What role did Hays play in placing you?

When this role came up I was based in Glasgow working at the Commonwealth Games. Hays were one of the recruiters that I would speak to regularly, so when I saw the role available via Hays on the Manchester City website I applied for it straight away.

I spoke with the recruitment agent who was very friendly and helpful, who then talked to the club. We then had a phone interview and a face-to-face meeting in London at the Hays offices.

Hays were really supportive throughout the process; they were very communicative and dealt with any questions I had.

Did you always have the intention of working in the sports industry?

I always had the intention of working in the sports industry. Whilst I was at University I arrived at the conclusion that I really needed to be interested in what I was going to do and have a passion for it – football and sport are what I did and thought about for most of the day, so it seemed to be a good fit.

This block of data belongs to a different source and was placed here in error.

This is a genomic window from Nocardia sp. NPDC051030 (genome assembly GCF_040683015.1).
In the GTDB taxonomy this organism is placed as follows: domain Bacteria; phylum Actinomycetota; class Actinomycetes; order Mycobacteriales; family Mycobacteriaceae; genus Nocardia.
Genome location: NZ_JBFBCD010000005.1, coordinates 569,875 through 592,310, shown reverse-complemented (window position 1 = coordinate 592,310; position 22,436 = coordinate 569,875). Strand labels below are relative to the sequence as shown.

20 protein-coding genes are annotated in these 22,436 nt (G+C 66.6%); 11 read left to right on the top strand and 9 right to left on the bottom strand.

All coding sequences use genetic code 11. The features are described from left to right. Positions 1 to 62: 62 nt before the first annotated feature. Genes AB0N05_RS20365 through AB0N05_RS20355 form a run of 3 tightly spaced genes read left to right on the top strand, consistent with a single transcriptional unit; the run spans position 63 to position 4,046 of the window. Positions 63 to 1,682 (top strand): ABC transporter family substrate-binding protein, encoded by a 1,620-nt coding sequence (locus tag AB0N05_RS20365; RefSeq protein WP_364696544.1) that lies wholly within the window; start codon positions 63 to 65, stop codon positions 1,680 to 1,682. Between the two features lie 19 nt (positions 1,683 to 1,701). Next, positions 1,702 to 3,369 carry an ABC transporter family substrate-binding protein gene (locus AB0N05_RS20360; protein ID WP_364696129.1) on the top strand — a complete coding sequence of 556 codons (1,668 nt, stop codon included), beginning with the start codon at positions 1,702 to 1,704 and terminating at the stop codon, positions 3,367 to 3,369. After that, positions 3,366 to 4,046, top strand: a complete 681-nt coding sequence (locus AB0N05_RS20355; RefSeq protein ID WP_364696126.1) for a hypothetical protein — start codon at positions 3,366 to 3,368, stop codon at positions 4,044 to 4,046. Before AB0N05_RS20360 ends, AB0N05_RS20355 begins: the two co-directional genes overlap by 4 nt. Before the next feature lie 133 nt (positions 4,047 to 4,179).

When I left University I did a Master’s Degree in Sport Business Management. This started to build my network and whittle down what it was I wanted to do and how to get there.

I met some career advisors who advised me to start outside the industry, build up some experience and qualifications and come into it at a more experience level, which is what I did.

Following that I worked at the Commonwealth Games in a finance role, where you start to learn about the peculiarities of working in sport. It’s that evolution of dedication and focus that really helped me to get to where I am.

Do you plan on furthering your education or qualifications? How do you invest in your continuous professional development?

As a fully qualified accountant, I am required to continue my professional development since accounting standards are frequently updated or even completely rewritten. You can get assistance from your professional body to do this, which is invaluable in staying up-to-date with recent changes.